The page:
MARTIN SIMPSON – Skydancers (Topic TXCD613)

SkydancersA seemingly moveable feast, Hen Harrier Day (which draws awareness to the illegal hunting of these birds, named for their former habit of preying on free-ranging fowl) is part of Hen Harrier Action, a website which celebrates and protects the wildlife of our uplands, the title song, ‘Skydancers’, being commissioned by Wildlife TV presenter and conservationist Chris Packham, Simpson, an avid bird watcher, borrowing the first line of the chorus, “The bird completes the skyline”, from a comment by his neighbour Richard Hawley, on watching birds flying past while they sat drinking. In the song, he reminisces on his teenage experiences with other birds, such as curlews, red kites and oak eggers and that “an empty sky is a heartbreak, so what is it to be, a pale ash grey skydancer or this wasteful cruelty?

The album featuring contributions from accordionist Andy Cutting, Greg Leisz on pedal steel, Ben Nicholls on string bass, cellist Liz Hanks and Louis Campbell on guitars with Tim van Eyken and Rosie Hood among the backing singers, the first of the covers is an American pastoral dreamy, cello-coloured take on ‘New Harmony’, a song by late old time musician Craig Johnson and written during and after a winter road trip through Indiana, thinking of his father and grandfather.

There’s five arrangements of traditionals, first up being a jaunty romp through the mid-18th century broadside ballad ‘Alan Tyne Of Harrow’, a gallows goodbye in which the condemned highwayman seeks to justify his actions as sort of Robin Hood and includes a reference to Ned Fielding, brother of Tom Jones author Henry Fielding, who, part of a prototype police force, had a sideline in selling horses to criminals.

That, in turn, is followed by the banjo-based lament ‘Tom Sherman’s Barroom’, a variation on ‘The Unfortunate Rake’ aka ‘The Dying Cowboy’, learnt from the New Lost City Ramblers, the lyrics about a cowboy dying alone incorporating the refrain from the similarly themed ‘Streets Of Laredo’ (as well as ‘Green Fields Of France’).

Opening with a shanty air, ‘Lowlands/Billy Walker’ is credited as traditional but, in fact the song part is by Simpson, a straightforward account written in response to a Guardian article by Tony Montague (Maz O’Connor penned a similar tribute of the same name) about the Black American sailor who joined the British Navy in 1811, his first ship a transport vessel captained by Jane Austen’s brother John, going on to become a petty officer. His career ended when he fell from the topmost yards and lost his left leg at the knee, after which, as fiddler, dancer and singer, he became a famous London street musician and even a character in a play about the slums of the time and the relationships between rich and poor, his depiction a lowlife and a criminal, however, leading to him being proclaimed a beggar and prohibited from busking, dying in the St Giles hospital workhouse. The main musical theme inspired by Uncle Dave Macon’s late 1920’s recording of ‘Sail Away Ladies’, and ending with mournful cello and a final a cappela refrain, it’s followed by a Simpson banjo instrumental, ‘Roger’s Cascade’, named in honour of his friend Roger Bucknall who crafted a 5-string neck for his 1925 Gibson Mastertone Granada Plectrum banjo.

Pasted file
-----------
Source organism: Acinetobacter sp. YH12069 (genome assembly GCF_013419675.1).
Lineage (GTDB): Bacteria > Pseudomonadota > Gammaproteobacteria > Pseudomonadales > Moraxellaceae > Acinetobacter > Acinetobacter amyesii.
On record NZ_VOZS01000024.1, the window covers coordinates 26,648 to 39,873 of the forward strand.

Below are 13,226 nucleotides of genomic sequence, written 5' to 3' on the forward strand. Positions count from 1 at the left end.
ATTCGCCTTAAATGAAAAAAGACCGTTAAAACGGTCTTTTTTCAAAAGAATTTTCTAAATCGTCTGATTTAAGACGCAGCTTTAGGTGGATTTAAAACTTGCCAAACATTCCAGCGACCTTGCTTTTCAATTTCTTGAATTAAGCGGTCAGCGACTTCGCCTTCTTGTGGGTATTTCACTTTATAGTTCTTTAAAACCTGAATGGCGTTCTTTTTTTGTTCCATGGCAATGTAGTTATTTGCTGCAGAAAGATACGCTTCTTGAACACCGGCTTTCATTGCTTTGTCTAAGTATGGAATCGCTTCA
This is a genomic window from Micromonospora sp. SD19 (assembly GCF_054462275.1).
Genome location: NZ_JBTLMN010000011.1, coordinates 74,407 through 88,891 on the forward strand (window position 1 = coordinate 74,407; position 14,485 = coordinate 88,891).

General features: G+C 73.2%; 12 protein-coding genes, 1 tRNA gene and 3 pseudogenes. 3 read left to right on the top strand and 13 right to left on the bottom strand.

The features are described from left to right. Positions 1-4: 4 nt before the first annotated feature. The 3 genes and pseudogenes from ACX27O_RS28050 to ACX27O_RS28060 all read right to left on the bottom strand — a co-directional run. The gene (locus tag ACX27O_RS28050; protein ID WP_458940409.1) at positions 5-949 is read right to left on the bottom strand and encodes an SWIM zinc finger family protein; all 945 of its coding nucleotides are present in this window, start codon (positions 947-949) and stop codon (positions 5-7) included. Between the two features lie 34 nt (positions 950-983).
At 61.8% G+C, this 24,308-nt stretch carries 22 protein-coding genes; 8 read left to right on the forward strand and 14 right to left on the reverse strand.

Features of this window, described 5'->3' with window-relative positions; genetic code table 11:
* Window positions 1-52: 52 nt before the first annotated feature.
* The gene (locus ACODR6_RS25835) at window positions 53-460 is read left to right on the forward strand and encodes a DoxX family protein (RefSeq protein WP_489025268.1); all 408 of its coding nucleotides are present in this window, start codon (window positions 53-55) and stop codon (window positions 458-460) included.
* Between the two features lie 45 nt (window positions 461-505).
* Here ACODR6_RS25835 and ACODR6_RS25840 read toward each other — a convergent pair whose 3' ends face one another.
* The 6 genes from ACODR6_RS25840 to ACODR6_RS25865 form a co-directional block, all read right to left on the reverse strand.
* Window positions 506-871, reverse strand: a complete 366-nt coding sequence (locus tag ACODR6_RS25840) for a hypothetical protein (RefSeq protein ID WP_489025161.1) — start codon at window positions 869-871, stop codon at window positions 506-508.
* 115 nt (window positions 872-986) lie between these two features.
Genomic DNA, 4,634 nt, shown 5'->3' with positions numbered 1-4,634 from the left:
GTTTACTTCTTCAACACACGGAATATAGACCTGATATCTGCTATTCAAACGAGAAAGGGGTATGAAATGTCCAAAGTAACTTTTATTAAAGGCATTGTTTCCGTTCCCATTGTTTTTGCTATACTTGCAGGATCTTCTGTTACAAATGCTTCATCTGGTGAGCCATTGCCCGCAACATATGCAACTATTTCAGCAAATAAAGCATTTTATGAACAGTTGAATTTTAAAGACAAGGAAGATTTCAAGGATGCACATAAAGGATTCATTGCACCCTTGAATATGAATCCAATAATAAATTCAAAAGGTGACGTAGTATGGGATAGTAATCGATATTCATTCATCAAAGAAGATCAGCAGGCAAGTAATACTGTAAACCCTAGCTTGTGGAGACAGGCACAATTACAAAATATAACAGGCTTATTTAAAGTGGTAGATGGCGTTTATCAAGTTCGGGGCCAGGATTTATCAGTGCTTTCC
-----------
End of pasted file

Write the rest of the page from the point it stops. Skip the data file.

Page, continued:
It’s back to covers with Nancy Kerr’s ‘Fragile Water’, a song about gender fluidity, transition and transformation, inspired by Orkney folk song ‘The Grey Selkie of Sule Skerry’, who taught it to Simpson and Cutting before recording it on her Instar album, the version here a lovely fusion of acoustic guitar and cello.

A little late for Easter perhaps, but ‘The Cherry Tree Carol’, played fingerpicked-style and stemming from the Apocraypha where the tree is a palm (re-specied to suit the English version), the lyric telling how, learning his wife’s pregnant, Joseph has a strop when she asks him to pick some cherries, the embryonic Jesus then getting the branches to bow down. Simpson recorded it for ‘Trees A Crowd’, a podcast on British native trees and added three extra verses from the Child’s collection.

The final cover, and one I’m surprised he’s not tackled before, is a nigh six-minute cello and steel shaded, fingerpicked rendition of ‘Deportee’, a slight lyrical tweaking of Woody Guthrie’s final – and never recorded by him – song detailing the 1948 plane crash that took the lives of Mexican migrant workers and the subsequent dehumanisation in the reports, though its side comment on the deliberate spoiling of the crops to keep farm production low and prices high is rarely mentioned, a timely chiming with Tory and Trump policies.

The album ends with one last traditional, a contemplative instrumental arrangement for guitar of ‘Donal Og’ (‘Young Donal’), a setting of an eighth-century Irish lament of loss, but those wanting more will be delighted to know there a bonus second disc of eight live solo recordings from late 2022 to early 2023which includes a near seven-minute vocal version alongside the traditional numbers ‘Leaves Of Life’, which he first recorded as an instrumental, ‘In The Pines’ and ‘Flash Company’, another from Craig Johnson (‘Yew Piney Mountains’), a revisiting of ‘Ridgeway’ off his Trails & Tribulations album, another song about trees, and two further cover, a sprightly fingerpicked blues scamper through Dylan’s ‘Buckets Of Rain’ and album closer, Joni Mitchell’s 1968 song ‘Cactus Tree’ from Songs To A Seagull about the tug between wanting love and freedom. A masterful collection from a master of his craft, Skydancers absolutely soars.

Mike Davies

Artist’s website:

‘Skydancers’ – official video: